Miss’shitty

I was speeding down I-10 East in a 2014 Ford Fusion as black as the night around me and blasting Duran Duran. I felt at peace, in my element; a big fish in a small pond. The woman working at Enterprise tried to make small talk with me and I ended up inadvertently elevating it to medium talk; she asked if I was traveling for work and I told her no. She was taken aback by my obvious youth in contrast to the itinerary I have lined up for myself, and we parted ways with me feeling a boost of sorts in the wake of returning back to where days are slow and torturously hot. Welcome back, Sarah. People are still shocked by your rock ‘n roll lifestyle.

I arrived in Hattiesburg around 1am, stopping first at Wal-Mart on the off chance that there were avocados inside that we worth a salt. Some guys in ribbed tank tops and snapbacks with nothing better to do were loitering in the parking lot and all turned to look at me as I walked past them with the strut of a woman who, in a Lacoste dress and carrying Kate Spade handbag full of receipts in other languages, just wanted some guacamole and wasn’t having any of their dim-witted misogyny. As I passed them, I could feel their eyes on me and inside I was hissing, willing them to say something to me (because a woman who carries herself well is an unfortunate rarity in this college town replete with females who mainline Nike tempo shorts, oversized sorority t-shirts and those wretched rubber sandals with Velcro straps from the 90s that are making an unfortunate comeback among the youths of today). And yet, they said nothing, for which I was intrinsically grateful. It wasn’t lost on me, though, that I was notably appreciative at not being objectified in a public parking lot; at automatically believing that this was a successful endeavor out into the world solely because unlike most times that I go out in public while also giving half a consideration as to the way I present myself and am subsequently turned from a person into something purely aesthetic, THIS TIME, it wasn’t the case. I walked into Walmart scowling.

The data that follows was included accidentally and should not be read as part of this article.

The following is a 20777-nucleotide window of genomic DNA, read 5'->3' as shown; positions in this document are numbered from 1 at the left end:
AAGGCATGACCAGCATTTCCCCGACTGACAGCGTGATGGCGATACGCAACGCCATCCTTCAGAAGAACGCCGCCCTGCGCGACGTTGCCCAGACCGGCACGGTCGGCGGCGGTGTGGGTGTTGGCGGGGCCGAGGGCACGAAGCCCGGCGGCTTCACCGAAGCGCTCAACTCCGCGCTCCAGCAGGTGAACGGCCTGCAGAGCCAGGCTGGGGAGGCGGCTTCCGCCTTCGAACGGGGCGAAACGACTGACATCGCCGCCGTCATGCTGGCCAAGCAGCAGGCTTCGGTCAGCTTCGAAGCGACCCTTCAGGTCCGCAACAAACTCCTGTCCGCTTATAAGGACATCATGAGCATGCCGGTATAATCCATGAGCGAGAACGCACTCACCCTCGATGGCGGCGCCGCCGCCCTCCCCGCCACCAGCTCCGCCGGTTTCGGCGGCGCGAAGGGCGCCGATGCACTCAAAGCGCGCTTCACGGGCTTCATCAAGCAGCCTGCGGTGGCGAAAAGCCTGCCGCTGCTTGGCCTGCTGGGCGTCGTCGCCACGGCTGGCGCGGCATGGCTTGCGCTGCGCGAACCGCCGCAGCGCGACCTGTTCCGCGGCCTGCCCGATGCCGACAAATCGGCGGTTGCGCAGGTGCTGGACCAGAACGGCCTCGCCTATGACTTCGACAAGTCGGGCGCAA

Avocado. Peanut butter. Cilantro. Hummus. Tortilla chips. I took those things in first, unlocking the door to my dad’s place (and I guess mine, too) and feeling a sweet and cool reprieve from the insidious mugginess that clutched me outside. I took a moment to survey the apartment, to feel its forged familiarity, to breathe in the not-quite-lived-in smell of its still-new walls. And then, with a deep breath, I ventured back outside, and wrangled my combined 70lbs of luggage out of the trunk and up the flight of unfeeling metal stairs still wearing my Lacoste tunic dress and j.crew bow flats. It was only after the hurdle of this endeavor which, in the light of day and the restful regeneration of a good night’s sleep might have made more sense to someone else, that I could relax. The apartment seemed different after this chore was complete; less of a hotel room and more of a home. After everything, all the feelings and events and panic and smiles, I was back at the beginning of the cycle of introversion and grateful for my own place, all to myself while my dad was on a business trip in Florida. I made guacamole at 3AM and watched old episodes of How I Met Your Mother, awash in everything that is wrong with the average American lifestyle and literally not caring at all.